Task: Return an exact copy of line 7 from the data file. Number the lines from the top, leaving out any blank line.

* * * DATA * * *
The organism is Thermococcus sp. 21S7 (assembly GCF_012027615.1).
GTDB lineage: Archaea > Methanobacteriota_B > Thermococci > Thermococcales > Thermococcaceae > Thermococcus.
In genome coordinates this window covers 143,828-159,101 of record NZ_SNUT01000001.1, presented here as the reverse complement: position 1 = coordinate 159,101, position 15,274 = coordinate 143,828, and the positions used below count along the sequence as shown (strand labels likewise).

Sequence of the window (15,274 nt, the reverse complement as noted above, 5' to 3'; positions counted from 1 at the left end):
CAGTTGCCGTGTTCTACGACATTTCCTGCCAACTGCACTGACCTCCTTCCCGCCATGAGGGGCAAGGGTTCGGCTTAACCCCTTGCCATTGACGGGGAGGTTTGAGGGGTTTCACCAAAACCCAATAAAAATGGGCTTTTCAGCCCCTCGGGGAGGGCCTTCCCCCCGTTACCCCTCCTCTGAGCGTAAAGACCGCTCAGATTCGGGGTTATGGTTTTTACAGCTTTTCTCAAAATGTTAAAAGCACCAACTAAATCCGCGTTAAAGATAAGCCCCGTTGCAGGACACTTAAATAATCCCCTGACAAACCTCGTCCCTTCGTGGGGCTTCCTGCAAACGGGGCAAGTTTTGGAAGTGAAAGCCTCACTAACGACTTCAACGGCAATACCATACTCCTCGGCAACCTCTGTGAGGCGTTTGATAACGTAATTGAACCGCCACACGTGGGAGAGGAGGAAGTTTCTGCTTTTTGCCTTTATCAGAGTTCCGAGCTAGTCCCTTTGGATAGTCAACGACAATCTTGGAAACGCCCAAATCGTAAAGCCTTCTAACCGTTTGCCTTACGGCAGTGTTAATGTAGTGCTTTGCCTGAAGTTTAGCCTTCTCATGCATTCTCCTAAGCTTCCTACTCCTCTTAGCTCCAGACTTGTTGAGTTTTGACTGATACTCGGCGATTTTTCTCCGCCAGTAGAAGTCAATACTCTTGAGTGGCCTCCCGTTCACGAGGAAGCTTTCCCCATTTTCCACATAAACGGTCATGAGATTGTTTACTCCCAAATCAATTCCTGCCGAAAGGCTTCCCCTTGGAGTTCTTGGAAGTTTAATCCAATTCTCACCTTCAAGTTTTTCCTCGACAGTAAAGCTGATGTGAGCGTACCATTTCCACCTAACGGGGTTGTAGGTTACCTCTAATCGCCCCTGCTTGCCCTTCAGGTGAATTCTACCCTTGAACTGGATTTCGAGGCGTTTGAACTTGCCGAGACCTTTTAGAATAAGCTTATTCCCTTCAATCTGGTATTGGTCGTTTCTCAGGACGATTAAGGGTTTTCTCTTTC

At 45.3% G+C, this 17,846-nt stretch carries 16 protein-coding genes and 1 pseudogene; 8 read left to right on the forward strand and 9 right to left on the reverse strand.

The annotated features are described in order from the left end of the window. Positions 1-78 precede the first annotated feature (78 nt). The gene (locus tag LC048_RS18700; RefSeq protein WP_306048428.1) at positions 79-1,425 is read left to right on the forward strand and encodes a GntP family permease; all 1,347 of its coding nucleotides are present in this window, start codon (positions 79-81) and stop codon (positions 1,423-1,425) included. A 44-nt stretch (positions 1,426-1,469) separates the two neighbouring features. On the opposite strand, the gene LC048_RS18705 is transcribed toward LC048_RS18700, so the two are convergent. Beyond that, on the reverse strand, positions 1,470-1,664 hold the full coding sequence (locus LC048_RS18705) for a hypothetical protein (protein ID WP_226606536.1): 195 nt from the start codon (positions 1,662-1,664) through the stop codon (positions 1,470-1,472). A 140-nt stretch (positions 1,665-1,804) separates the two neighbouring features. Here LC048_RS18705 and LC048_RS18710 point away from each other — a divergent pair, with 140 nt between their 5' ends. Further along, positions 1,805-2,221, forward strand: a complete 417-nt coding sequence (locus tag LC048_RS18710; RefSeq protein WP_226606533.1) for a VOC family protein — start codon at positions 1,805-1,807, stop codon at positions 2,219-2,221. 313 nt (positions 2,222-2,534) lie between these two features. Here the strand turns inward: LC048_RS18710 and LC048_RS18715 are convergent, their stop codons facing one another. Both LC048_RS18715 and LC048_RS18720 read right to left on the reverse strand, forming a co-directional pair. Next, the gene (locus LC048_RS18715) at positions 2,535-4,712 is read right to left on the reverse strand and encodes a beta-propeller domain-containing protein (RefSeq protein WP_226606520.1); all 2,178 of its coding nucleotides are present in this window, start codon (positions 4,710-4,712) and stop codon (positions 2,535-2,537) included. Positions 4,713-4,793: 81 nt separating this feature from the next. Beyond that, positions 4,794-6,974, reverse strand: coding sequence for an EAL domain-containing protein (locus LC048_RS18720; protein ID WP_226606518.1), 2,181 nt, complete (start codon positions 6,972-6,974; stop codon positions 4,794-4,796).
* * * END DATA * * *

The annotated features are described in order from the left end of the window. Positions 1-78 precede the first annotated feature (78 nt). The gene (locus tag LC048_RS18700; RefSeq protein WP_306048428.1) at positions 79-1,425 is read left to right on the forward strand and encodes a GntP family permease; all 1,347 of its coding nucleotides are present in this window, start codon (positions 79-81) and stop codon (positions 1,423-1,425) included. A 44-nt stretch (positions 1,426-1,469) separates the two neighbouring features. On the opposite strand, the gene LC048_RS18705 is transcribed toward LC048_RS18700, so the two are convergent. Beyond that, on the reverse strand, positions 1,470-1,664 hold the full coding sequence (locus LC048_RS18705) for a hypothetical protein (protein ID WP_226606536.1): 195 nt from the start codon (positions 1,662-1,664) through the stop codon (positions 1,470-1,472). A 140-nt stretch (positions 1,665-1,804) separates the two neighbouring features. Here LC048_RS18705 and LC048_RS18710 point away from each other — a divergent pair, with 140 nt between their 5' ends. Further along, positions 1,805-2,221, forward strand: a complete 417-nt coding sequence (locus tag LC048_RS18710; RefSeq protein WP_226606533.1) for a VOC family protein — start codon at positions 1,805-1,807, stop codon at positions 2,219-2,221. 313 nt (positions 2,222-2,534) lie between these two features. Here the strand turns inward: LC048_RS18710 and LC048_RS18715 are convergent, their stop codons facing one another. Both LC048_RS18715 and LC048_RS18720 read right to left on the reverse strand, forming a co-directional pair. Next, the gene (locus LC048_RS18715) at positions 2,535-4,712 is read right to left on the reverse strand and encodes a beta-propeller domain-containing protein (RefSeq protein WP_226606520.1); all 2,178 of its coding nucleotides are present in this window, start codon (positions 4,710-4,712) and stop codon (positions 2,535-2,537) included. Positions 4,713-4,793: 81 nt separating this feature from the next. Beyond that, positions 4,794-6,974, reverse strand: coding sequence for an EAL domain-containing protein (locus LC048_RS18720; protein ID WP_226606518.1), 2,181 nt, complete (start codon positions 6,972-6,974; stop codon positions 4,794-4,796).